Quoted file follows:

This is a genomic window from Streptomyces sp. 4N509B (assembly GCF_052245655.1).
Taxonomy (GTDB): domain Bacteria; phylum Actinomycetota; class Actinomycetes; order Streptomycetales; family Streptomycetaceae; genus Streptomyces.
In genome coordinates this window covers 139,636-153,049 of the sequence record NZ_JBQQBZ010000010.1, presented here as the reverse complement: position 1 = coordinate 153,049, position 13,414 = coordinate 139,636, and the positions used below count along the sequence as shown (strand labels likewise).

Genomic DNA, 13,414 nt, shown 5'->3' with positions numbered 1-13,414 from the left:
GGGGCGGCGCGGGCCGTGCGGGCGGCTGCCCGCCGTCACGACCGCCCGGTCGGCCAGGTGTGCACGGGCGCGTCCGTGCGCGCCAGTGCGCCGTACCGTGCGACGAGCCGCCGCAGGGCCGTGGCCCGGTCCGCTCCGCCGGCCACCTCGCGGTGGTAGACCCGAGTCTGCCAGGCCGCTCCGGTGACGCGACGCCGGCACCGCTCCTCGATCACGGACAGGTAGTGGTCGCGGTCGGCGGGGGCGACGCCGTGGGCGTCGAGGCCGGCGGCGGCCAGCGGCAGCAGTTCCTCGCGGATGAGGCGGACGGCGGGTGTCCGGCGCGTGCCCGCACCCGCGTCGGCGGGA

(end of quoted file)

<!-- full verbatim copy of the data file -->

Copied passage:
This is a genomic window from Streptomyces sp. 4N509B (assembly GCF_052245655.1).
Taxonomy (GTDB): domain Bacteria; phylum Actinomycetota; class Actinomycetes; order Streptomycetales; family Streptomycetaceae; genus Streptomyces.
In genome coordinates this window covers 139,636-153,049 of the sequence record NZ_JBQQBZ010000010.1, presented here as the reverse complement: position 1 = coordinate 153,049, position 13,414 = coordinate 139,636, and the positions used below count along the sequence as shown (strand labels likewise).

Genomic DNA, 13,414 nt, shown 5'->3' with positions numbered 1-13,414 from the left:
GGGGCGGCGCGGGCCGTGCGGGCGGCTGCCCGCCGTCACGACCGCCCGGTCGGCCAGGTGTGCACGGGCGCGTCCGTGCGCGCCAGTGCGCCGTACCGTGCGACGAGCCGCCGCAGGGCCGTGGCCCGGTCCGCTCCGCCGGCCACCTCGCGGTGGTAGACCCGAGTCTGCCAGGCCGCTCCGGTGACGCGACGCCGGCACCGCTCCTCGATCACGGACAGGTAGTGGTCGCGGTCGGCGGGGGCGACGCCGTGGGCGTCGAGGCCGGCGGCGGCCAGCGGCAGCAGTTCCTCGCGGATGAGGCGGACGGCGGGTGTCCGGCGCGTGCCCGCACCCGCGTCGGCGGGA